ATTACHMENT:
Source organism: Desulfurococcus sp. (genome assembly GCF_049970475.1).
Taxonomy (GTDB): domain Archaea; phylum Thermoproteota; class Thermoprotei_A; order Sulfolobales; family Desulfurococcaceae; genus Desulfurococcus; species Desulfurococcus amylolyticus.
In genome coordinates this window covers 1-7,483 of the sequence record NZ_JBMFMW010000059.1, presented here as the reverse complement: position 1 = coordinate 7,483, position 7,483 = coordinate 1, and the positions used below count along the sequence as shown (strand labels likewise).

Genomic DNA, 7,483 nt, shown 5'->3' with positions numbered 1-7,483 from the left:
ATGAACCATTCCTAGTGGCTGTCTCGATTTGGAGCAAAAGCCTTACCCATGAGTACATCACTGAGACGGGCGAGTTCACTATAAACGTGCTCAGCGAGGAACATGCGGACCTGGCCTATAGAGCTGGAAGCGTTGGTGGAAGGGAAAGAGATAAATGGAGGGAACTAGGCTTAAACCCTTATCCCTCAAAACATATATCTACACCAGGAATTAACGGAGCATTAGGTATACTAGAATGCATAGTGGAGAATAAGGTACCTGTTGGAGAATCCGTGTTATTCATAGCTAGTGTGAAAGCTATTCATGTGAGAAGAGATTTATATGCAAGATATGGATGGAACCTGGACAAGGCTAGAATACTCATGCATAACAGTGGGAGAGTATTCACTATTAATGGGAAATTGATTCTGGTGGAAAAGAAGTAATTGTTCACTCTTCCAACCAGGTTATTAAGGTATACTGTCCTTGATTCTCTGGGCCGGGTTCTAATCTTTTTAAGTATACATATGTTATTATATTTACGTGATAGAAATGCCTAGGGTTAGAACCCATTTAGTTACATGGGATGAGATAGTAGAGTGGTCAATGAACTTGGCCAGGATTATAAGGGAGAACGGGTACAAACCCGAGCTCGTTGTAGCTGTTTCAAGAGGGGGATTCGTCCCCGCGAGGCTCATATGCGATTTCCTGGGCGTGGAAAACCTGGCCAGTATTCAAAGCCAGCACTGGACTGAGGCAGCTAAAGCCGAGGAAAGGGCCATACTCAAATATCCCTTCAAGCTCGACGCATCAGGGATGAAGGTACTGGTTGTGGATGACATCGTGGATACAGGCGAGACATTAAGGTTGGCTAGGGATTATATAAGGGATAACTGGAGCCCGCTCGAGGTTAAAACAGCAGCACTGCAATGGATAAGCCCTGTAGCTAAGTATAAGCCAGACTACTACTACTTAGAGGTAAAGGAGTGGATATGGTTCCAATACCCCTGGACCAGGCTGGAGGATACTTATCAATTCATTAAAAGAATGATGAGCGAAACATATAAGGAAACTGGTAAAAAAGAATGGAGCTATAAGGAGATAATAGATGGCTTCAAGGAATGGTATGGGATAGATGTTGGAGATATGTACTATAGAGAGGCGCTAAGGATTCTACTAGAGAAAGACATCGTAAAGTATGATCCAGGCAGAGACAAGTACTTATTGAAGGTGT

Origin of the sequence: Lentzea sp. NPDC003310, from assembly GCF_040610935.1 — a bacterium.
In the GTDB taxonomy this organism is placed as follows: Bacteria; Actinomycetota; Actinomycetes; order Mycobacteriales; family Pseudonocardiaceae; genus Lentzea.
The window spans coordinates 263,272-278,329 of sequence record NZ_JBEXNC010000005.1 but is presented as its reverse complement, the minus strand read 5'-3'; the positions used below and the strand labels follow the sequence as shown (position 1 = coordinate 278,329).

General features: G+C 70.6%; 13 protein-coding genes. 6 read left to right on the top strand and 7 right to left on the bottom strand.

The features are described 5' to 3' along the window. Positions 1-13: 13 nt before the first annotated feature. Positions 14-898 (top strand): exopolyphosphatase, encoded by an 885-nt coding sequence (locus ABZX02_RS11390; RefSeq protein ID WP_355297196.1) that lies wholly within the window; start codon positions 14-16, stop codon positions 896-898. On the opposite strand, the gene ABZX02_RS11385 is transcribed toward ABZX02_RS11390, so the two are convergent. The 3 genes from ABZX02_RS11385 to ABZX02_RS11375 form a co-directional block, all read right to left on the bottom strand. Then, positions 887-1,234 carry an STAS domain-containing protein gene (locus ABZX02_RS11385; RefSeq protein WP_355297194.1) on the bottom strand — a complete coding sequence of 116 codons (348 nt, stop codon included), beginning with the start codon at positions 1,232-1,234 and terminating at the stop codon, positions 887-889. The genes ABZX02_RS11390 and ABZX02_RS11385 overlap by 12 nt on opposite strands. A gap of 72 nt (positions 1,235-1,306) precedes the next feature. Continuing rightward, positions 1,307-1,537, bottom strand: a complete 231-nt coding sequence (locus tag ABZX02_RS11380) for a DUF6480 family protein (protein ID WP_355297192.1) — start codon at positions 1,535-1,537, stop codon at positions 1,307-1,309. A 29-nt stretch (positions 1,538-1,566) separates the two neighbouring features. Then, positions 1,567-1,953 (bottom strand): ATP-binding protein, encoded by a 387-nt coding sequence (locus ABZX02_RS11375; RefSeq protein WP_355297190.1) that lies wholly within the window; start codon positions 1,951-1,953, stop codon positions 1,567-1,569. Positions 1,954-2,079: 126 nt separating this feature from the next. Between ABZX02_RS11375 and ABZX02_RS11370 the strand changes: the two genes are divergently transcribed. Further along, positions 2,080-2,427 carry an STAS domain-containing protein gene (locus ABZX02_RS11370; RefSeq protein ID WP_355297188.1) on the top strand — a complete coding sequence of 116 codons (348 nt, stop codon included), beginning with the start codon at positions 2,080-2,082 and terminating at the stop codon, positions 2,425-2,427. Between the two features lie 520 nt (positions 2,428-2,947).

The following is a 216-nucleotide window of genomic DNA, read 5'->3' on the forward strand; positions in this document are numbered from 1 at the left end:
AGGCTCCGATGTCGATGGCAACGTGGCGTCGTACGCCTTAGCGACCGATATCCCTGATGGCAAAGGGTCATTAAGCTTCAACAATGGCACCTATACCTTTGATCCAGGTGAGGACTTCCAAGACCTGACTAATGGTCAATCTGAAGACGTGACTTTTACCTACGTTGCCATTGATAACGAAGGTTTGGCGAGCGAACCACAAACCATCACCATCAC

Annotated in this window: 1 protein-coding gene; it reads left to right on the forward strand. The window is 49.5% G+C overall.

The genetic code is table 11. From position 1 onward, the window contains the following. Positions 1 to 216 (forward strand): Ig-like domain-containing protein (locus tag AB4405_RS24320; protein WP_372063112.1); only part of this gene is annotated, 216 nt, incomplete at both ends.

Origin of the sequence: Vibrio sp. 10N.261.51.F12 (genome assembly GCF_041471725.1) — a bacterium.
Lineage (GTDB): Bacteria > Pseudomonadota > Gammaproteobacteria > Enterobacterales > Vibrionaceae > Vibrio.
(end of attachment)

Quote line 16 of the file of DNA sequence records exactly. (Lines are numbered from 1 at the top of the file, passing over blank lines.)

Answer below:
Lineage (GTDB): Bacteria > Pseudomonadota > Gammaproteobacteria > Enterobacterales > Vibrionaceae > Vibrio.